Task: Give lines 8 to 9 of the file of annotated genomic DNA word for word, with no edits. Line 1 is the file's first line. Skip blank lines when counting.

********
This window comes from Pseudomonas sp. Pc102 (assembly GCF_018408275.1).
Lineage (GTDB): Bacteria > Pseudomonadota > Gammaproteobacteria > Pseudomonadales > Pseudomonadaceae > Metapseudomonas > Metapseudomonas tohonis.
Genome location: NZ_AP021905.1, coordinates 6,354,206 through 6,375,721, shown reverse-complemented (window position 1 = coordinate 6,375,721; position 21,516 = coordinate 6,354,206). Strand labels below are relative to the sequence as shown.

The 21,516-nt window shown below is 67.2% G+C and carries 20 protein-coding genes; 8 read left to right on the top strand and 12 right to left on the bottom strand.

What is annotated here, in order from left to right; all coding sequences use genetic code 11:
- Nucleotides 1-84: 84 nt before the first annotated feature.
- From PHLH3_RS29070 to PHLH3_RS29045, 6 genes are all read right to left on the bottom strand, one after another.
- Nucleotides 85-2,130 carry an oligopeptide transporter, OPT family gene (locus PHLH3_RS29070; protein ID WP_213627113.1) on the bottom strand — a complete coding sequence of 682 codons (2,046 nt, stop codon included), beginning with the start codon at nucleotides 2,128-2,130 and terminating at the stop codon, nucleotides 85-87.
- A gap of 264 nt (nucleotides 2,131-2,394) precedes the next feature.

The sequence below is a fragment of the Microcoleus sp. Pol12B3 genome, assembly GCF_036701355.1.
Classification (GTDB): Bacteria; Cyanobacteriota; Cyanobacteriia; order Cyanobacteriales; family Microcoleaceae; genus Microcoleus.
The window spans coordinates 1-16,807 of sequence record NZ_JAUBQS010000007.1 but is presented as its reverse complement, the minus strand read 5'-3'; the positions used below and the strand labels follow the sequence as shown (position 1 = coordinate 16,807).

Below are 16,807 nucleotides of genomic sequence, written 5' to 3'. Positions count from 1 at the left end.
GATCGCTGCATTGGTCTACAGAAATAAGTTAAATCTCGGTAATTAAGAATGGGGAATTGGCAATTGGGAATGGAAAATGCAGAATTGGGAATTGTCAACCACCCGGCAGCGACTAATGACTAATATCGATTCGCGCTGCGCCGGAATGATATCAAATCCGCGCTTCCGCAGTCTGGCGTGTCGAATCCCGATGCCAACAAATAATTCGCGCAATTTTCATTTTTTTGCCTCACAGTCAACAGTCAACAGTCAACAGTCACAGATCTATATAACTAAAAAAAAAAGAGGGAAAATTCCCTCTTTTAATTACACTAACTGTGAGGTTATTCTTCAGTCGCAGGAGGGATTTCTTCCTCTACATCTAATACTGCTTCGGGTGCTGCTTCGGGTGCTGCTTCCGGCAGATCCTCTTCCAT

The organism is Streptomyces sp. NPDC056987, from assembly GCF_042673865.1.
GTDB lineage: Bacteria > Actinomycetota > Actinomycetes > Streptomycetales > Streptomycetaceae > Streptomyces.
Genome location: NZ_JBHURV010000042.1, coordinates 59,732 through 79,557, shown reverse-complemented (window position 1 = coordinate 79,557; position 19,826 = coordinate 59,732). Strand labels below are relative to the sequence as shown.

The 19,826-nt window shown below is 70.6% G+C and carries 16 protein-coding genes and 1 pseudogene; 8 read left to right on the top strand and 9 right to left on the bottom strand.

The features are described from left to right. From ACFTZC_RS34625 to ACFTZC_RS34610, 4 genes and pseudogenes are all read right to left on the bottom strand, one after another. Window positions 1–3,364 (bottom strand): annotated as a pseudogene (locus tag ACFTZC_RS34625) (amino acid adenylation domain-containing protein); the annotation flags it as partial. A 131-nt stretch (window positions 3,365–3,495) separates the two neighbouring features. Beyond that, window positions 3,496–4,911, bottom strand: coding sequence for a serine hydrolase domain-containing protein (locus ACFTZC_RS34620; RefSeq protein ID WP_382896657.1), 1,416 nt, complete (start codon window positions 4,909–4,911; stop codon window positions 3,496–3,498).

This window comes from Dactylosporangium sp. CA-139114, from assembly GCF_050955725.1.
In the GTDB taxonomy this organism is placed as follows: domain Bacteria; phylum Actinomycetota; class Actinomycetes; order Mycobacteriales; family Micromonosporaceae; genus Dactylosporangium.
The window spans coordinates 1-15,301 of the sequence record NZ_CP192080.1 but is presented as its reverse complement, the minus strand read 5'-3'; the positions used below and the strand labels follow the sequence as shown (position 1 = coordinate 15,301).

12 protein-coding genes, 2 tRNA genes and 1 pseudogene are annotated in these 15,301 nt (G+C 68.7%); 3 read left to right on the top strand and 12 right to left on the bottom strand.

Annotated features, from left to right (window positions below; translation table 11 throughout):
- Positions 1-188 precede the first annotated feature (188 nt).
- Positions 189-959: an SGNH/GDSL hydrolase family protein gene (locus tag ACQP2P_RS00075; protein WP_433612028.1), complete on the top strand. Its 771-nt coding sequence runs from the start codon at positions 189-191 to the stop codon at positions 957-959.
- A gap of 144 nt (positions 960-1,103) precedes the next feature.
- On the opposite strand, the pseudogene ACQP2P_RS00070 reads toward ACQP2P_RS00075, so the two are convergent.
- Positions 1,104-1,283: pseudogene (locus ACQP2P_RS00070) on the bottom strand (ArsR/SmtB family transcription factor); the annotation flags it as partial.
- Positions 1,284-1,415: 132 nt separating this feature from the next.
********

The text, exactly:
- Nucleotides 85-2,130 carry an oligopeptide transporter, OPT family gene (locus PHLH3_RS29070; protein ID WP_213627113.1) on the bottom strand — a complete coding sequence of 682 codons (2,046 nt, stop codon included), beginning with the start codon at nucleotides 2,128-2,130 and terminating at the stop codon, nucleotides 85-87.
- A gap of 264 nt (nucleotides 2,131-2,394) precedes the next feature.